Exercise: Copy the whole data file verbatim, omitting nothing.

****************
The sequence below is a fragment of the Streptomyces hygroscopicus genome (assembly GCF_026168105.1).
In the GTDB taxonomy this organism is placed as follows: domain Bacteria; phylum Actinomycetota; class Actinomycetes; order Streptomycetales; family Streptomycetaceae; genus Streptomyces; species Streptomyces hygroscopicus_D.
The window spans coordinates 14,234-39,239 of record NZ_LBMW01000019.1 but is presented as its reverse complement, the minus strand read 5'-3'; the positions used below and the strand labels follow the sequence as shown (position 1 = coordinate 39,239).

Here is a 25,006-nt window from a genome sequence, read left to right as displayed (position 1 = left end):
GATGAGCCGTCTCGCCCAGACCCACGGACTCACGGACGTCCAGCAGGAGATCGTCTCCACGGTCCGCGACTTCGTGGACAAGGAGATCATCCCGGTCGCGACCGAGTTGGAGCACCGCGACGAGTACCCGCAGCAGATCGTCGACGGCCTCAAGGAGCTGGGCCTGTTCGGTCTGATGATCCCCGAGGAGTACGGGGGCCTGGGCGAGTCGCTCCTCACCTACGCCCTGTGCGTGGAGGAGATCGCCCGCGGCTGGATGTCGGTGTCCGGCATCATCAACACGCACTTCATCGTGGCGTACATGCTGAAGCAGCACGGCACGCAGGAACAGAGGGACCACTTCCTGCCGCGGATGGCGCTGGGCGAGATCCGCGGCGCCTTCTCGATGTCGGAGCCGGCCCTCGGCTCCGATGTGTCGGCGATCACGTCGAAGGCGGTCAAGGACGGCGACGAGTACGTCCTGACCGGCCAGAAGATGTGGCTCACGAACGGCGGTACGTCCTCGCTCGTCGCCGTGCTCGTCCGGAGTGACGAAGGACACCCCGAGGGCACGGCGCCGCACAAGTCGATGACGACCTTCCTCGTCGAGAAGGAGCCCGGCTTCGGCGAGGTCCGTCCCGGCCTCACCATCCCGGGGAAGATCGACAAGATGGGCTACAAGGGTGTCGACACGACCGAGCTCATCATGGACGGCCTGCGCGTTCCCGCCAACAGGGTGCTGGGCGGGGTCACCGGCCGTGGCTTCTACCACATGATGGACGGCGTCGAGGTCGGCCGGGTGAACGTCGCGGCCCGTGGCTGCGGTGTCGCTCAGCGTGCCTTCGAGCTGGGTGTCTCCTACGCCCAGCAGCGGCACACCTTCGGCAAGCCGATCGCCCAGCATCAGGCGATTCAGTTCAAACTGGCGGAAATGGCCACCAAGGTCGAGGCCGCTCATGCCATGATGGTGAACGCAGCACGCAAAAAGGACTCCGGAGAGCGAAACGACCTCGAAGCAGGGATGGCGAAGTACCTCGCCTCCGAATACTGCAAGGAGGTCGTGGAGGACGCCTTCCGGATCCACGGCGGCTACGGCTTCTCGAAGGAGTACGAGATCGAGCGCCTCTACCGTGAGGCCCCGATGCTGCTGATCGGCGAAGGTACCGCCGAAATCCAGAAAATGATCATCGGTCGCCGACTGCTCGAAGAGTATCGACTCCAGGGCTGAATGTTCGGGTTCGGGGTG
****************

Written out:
The sequence below is a fragment of the Streptomyces hygroscopicus genome (assembly GCF_026168105.1).
In the GTDB taxonomy this organism is placed as follows: domain Bacteria; phylum Actinomycetota; class Actinomycetes; order Streptomycetales; family Streptomycetaceae; genus Streptomyces; species Streptomyces hygroscopicus_D.
The window spans coordinates 14,234-39,239 of record NZ_LBMW01000019.1 but is presented as its reverse complement, the minus strand read 5'-3'; the positions used below and the strand labels follow the sequence as shown (position 1 = coordinate 39,239).

Here is a 25,006-nt window from a genome sequence, read left to right as displayed (position 1 = left end):
GATGAGCCGTCTCGCCCAGACCCACGGACTCACGGACGTCCAGCAGGAGATCGTCTCCACGGTCCGCGACTTCGTGGACAAGGAGATCATCCCGGTCGCGACCGAGTTGGAGCACCGCGACGAGTACCCGCAGCAGATCGTCGACGGCCTCAAGGAGCTGGGCCTGTTCGGTCTGATGATCCCCGAGGAGTACGGGGGCCTGGGCGAGTCGCTCCTCACCTACGCCCTGTGCGTGGAGGAGATCGCCCGCGGCTGGATGTCGGTGTCCGGCATCATCAACACGCACTTCATCGTGGCGTACATGCTGAAGCAGCACGGCACGCAGGAACAGAGGGACCACTTCCTGCCGCGGATGGCGCTGGGCGAGATCCGCGGCGCCTTCTCGATGTCGGAGCCGGCCCTCGGCTCCGATGTGTCGGCGATCACGTCGAAGGCGGTCAAGGACGGCGACGAGTACGTCCTGACCGGCCAGAAGATGTGGCTCACGAACGGCGGTACGTCCTCGCTCGTCGCCGTGCTCGTCCGGAGTGACGAAGGACACCCCGAGGGCACGGCGCCGCACAAGTCGATGACGACCTTCCTCGTCGAGAAGGAGCCCGGCTTCGGCGAGGTCCGTCCCGGCCTCACCATCCCGGGGAAGATCGACAAGATGGGCTACAAGGGTGTCGACACGACCGAGCTCATCATGGACGGCCTGCGCGTTCCCGCCAACAGGGTGCTGGGCGGGGTCACCGGCCGTGGCTTCTACCACATGATGGACGGCGTCGAGGTCGGCCGGGTGAACGTCGCGGCCCGTGGCTGCGGTGTCGCTCAGCGTGCCTTCGAGCTGGGTGTCTCCTACGCCCAGCAGCGGCACACCTTCGGCAAGCCGATCGCCCAGCATCAGGCGATTCAGTTCAAACTGGCGGAAATGGCCACCAAGGTCGAGGCCGCTCATGCCATGATGGTGAACGCAGCACGCAAAAAGGACTCCGGAGAGCGAAACGACCTCGAAGCAGGGATGGCGAAGTACCTCGCCTCCGAATACTGCAAGGAGGTCGTGGAGGACGCCTTCCGGATCCACGGCGGCTACGGCTTCTCGAAGGAGTACGAGATCGAGCGCCTCTACCGTGAGGCCCCGATGCTGCTGATCGGCGAAGGTACCGCCGAAATCCAGAAAATGATCATCGGTCGCCGACTGCTCGAAGAGTATCGACTCCAGGGCTGAATGTTCGGGTTCGGGGTG